The union ranks took a measure of democracy at a crucial turning point and altered the outcome of the strike. In making a tactical retreat, and preparing to enter the next battle in the best possible position, they changed for the better what they had to face on the job.

The Wall Street Journal hit wide of the mark here, too. Before the union ranks met and voted they already had 8888 laid out on a morgue slab. They were gloating.

But the workers, a little union democracy, and a tactical misjudgment by the cops and Tenneco all came together to change things. And we got a glimpse of the future.

The workers reversed the rout that the USWA bureaucracy had set them up for in accepting Tenneco's back-to-work conditions. The workers staved off going back under conditions that would have cut them apart in the worst possible way, making the next stage of the battle far more difficult. The decision to return to work is not the end of a war, remember. It's just the first battle.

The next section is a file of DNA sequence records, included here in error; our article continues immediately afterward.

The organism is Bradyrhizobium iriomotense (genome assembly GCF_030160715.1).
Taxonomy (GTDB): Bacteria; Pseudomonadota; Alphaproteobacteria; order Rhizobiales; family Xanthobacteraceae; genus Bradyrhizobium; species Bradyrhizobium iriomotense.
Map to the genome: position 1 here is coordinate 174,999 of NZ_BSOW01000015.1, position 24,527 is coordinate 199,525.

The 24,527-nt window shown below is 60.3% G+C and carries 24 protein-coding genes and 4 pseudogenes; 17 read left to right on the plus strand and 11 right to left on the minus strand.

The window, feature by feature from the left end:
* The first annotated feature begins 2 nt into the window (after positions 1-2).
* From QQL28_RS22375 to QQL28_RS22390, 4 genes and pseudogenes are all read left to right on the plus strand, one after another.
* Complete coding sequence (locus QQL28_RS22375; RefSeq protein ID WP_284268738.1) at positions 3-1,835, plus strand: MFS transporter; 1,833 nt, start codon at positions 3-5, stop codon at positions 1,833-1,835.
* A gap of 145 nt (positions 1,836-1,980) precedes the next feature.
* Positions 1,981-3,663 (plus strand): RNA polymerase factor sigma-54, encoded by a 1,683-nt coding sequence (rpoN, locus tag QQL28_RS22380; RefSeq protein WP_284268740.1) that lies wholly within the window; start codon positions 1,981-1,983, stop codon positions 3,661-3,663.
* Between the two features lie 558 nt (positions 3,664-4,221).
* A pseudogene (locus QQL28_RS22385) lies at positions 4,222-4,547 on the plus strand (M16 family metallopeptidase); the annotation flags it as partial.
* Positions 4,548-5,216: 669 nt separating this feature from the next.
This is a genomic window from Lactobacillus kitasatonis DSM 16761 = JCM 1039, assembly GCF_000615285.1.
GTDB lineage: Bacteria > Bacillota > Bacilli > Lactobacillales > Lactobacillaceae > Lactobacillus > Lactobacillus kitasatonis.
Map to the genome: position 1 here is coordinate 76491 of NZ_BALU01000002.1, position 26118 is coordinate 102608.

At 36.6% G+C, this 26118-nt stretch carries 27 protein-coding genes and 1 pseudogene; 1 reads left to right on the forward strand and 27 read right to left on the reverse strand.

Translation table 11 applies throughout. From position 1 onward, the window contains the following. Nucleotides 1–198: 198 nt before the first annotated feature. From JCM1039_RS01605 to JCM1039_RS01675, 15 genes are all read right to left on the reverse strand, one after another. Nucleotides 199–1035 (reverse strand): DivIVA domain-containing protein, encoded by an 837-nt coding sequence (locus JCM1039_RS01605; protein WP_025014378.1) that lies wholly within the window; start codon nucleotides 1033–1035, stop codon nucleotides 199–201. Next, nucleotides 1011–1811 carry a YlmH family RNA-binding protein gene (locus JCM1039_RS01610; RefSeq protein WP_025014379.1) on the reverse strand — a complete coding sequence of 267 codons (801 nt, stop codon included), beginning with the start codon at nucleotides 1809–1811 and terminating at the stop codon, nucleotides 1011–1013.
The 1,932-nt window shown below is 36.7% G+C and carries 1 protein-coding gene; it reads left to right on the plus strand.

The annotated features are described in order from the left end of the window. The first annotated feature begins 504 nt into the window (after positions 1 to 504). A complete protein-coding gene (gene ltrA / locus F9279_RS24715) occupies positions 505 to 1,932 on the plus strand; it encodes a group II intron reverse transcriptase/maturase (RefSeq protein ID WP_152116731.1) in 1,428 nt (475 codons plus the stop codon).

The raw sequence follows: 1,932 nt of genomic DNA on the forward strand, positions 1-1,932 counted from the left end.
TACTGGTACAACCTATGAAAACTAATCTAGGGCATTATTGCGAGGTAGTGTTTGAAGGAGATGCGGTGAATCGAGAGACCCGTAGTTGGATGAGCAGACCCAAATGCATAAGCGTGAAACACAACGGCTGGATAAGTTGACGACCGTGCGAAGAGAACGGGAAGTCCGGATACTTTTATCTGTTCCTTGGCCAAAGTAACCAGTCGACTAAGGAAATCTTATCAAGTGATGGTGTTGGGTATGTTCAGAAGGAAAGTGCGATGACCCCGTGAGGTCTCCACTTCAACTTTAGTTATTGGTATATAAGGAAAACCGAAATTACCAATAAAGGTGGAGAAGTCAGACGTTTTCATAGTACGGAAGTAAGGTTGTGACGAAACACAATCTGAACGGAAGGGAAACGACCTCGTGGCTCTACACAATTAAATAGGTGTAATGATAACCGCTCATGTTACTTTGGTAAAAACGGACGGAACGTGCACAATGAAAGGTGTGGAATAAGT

Those 8888 militants learned some big lessons when the cops attacked their picket lines and tried to bust up their headquarters last week. They call it Bloody Monday now.

And seeing those club-swinging cops roaming around smashing the heads of Black and white strikers made a few other workers in the Tidewater area take a new look at the strike, too.

Effects of civil rights movement
The Newport News battle tells us a lot about the effects of the civil rights movement, the role of the Black struggle. It's a big mistake to look at what happened in the South over the past twenty years in too narrow a framework. It's not just that some important civil rights were won, narrowly construed.

There were elements of a social revolution in the South; Jim Crow was smashed. The South today is more desegregated than many of the big northern industrial states; studies have shown that.